My ISP has a generic rDNS. For clarity I’ll say that it is defined as follows, "Generic rDNS means that a DNS query on the IP address resolves to something like: 123-45-67-8.your.isp.com. The opposite of generic rDNS is a "unique reverse pointer" which is usually something like mail.your-domain.com."
 
Now my postfix always warns me due to this generic rDNS of my ISP.
 
Postfix says, "hostname verification errors in FCrDNS:
Does not resolve to address
123.45.67.8    123-45-67-8.my.isp.com”
 
Any free FCrDNS online service also shows and says the same thing, that is that rDNS is not forward confirmed or PTR is generic. The IP address is static.
 
Postfix is working OK but this warning is simply always there as I have no control over my ISP. Would appreciate any suggestions / advices / pointers on how do I fix it? Many thanks in advance!
 
Regards,
Dennis.
 
 
 
 
 
 
 
 
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Re: Postfix and Generic rDNS

DTNX Postmaster
On 27 Jun 2014, at 10:53, Klaipedaville on Google <[hidden email]> wrote:

> I have a quick question / request for clarification. I’ll try to be concise.
>  
> My ISP has a generic rDNS. For clarity I’ll say that it is defined as follows, "Generic rDNS means that a DNS query on the IP address resolves to something like: 123-45-67-8.your.isp.com. The opposite of generic rDNS is a "unique reverse pointer" which is usually something like mail.your-domain.com."
>  
> Now my postfix always warns me due to this generic rDNS of my ISP.
>  
> Postfix says, "hostname verification errors in FCrDNS:
> Does not resolve to address
> 123.45.67.8    123-45-67-8.my.isp.com”
>  
> Any free FCrDNS online service also shows and says the same thing, that is that rDNS is not forward confirmed or PTR is generic. The IP address is static.
>  
> Postfix is working OK but this warning is simply always there as I have no control over my ISP. Would appreciate any suggestions / advices / pointers on how do I fix it? Many thanks in advance!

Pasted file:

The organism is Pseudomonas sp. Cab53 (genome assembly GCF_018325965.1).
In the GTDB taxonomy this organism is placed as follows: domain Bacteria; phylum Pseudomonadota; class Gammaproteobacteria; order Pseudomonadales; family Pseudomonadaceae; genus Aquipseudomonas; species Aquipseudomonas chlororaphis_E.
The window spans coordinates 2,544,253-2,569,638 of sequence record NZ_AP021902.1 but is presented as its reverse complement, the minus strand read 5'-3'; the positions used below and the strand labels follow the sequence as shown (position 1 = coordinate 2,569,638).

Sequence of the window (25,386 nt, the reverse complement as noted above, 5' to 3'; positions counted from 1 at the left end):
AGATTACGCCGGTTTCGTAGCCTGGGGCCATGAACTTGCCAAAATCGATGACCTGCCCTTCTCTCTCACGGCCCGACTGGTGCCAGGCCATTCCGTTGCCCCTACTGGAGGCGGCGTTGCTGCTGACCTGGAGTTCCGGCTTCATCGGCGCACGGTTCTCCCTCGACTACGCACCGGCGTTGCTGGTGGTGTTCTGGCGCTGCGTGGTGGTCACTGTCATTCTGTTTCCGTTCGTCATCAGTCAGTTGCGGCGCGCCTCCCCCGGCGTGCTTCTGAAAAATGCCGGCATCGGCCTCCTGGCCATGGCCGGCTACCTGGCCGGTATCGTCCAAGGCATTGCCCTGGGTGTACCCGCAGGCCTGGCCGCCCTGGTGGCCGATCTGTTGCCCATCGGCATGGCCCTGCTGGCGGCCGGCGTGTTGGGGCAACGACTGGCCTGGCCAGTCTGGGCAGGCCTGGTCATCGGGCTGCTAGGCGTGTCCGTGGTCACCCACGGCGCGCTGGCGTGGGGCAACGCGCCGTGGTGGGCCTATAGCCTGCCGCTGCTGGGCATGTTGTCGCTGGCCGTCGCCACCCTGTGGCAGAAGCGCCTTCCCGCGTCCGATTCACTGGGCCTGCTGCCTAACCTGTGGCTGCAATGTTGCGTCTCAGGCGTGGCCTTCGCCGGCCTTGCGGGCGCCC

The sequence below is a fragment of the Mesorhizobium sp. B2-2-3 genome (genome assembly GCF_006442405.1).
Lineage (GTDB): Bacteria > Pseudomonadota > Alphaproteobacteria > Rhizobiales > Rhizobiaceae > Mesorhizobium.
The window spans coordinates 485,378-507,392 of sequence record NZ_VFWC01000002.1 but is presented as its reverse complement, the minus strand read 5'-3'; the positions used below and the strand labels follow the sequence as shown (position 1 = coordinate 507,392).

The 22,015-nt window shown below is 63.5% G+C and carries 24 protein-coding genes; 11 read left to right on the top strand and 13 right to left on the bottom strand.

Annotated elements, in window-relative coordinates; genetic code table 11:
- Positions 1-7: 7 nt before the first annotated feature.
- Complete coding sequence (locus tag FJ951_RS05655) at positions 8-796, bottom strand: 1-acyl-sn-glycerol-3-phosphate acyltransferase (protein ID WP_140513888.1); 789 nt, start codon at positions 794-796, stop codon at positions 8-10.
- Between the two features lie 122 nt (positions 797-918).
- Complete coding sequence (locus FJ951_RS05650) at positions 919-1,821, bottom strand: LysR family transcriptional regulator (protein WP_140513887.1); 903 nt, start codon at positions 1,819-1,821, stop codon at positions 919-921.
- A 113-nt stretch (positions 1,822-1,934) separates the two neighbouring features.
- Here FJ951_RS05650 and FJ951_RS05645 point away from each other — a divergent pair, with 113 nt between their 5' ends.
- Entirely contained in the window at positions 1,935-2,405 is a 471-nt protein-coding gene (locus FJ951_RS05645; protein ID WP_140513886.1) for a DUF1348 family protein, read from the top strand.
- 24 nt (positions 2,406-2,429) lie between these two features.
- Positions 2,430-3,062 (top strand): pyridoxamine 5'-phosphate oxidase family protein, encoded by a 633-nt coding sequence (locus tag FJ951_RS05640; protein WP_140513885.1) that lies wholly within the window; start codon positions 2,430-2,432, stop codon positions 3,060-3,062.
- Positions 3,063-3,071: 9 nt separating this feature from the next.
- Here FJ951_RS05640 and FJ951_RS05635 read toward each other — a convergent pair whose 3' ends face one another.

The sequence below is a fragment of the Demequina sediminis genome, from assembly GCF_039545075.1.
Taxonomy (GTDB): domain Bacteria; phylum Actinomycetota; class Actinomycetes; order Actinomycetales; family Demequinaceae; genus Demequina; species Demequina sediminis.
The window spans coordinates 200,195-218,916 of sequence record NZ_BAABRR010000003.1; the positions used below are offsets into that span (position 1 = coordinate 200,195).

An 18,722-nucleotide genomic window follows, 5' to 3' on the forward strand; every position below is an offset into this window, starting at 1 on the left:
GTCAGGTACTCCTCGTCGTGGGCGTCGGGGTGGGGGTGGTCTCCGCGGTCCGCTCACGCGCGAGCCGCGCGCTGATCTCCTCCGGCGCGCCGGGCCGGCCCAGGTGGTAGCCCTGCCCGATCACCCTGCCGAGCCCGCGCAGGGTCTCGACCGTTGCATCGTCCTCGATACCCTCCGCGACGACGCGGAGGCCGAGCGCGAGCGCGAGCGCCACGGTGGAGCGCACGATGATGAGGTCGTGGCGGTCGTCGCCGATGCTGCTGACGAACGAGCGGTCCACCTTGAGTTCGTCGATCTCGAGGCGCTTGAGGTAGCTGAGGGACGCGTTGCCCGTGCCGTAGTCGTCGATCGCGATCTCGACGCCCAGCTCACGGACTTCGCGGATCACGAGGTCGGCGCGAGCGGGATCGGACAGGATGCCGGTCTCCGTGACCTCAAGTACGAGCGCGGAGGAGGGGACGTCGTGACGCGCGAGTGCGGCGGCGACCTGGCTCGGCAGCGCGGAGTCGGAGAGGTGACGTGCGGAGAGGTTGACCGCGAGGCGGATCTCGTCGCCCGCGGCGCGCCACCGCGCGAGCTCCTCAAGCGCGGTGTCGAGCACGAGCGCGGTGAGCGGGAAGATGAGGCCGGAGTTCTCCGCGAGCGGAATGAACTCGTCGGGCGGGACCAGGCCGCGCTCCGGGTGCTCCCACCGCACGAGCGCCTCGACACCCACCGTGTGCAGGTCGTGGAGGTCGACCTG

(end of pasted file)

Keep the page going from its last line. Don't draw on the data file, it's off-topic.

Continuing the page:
First off, for the best assistance, post the actual log entries for the warning, instead of a generic description. Too much information tends to get lost if people 'translate' :-)

And if you do use domain names in your examples, make sure they are the actual values, or something appropriate for example use, like 'example.com'. As documented here;

http://tools.ietf.org/html/rfc2606#page-2

As for a fix, check whether your ISP supports setting the reverse DNS for your IP address. This may be a feature that comes with a 'business' type account, or they may not support it at all. If it's not supported, the general advice is to send outgoing mail via the SMTP servers provided by your ISP, to avoid issues with delivery.

Mvg,
Joni

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Re: Postfix and Generic rDNS

lists@rhsoft.net
In reply to this post by Klaipedaville on Google


Am 27.06.2014 10:53, schrieb Klaipedaville on Google:
> My ISP has a generic rDNS. For clarity I’ll say that it is defined as follows, "Generic rDNS means that a DNS query
> on the IP address resolves to something like: 123-45-67-8.your.isp.com. The opposite of generic rDNS is a "unique
> reverse pointer" which is usually something like mail.your-domain.com."

in general bad - i tend to block such PTR's because the postmaster
finds not worth to care about a clean reputation and if i face
too much spam from other "*.your.isp.com", well you have to bite it

if your IP is from a eastern country i don't hestitate a second
and place the whole /16 subnet of your ISP on the RBL in case
of spam delivery

> Now my postfix always warns me due to this generic rDNS of my ISP.
>  
> Postfix says, "hostname verification errors in FCrDNS:
> Does not resolve to address
> 123.45.67.8    123-45-67-8.my.isp.com”

PTR and A don't match

> Postfix is working OK but this warning is simply always there as
> I have no control over my ISP

then switch to a different ISP or move your mailserver
somewhere in a datacenter (rootserver, VPS....)
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Re: Postfix and Generic rDNS

Klaipedaville on Google
In reply to this post by DTNX Postmaster
Hello Joni,
 
Thank you for your suggestion and quick reply.
 
Well, my actual log entry has been posted in my first message. I only changed the actual IP address. The log is:
 
Postfix says, "hostname verification errors in FCrDNS:
Does not resolve to address
123.45.67.8    123-45-67-8.my.isp.com”
 
Now here is the exact copy-paste if it wasn’t really clear for you from the first time:
 
---------------Hostname verification errors (FCRDNS) ------------------
Does not resolve to address
123.45.67.8    123-45-67-8.my.isp.com
---------------------------------------------------------------------------------------
 
The domain names were not required in my question therefore I did not use any of them such as example.com and so on so there isn’t much for you to translate Smile.
 
I have a "business" type account and the reverse DNS is available. In fact, It even works OK but only one way. The thing that is not working as per my log entry is the other way around, that is the FCrDNS. I’ll double-check it with my ISP one more time on that though.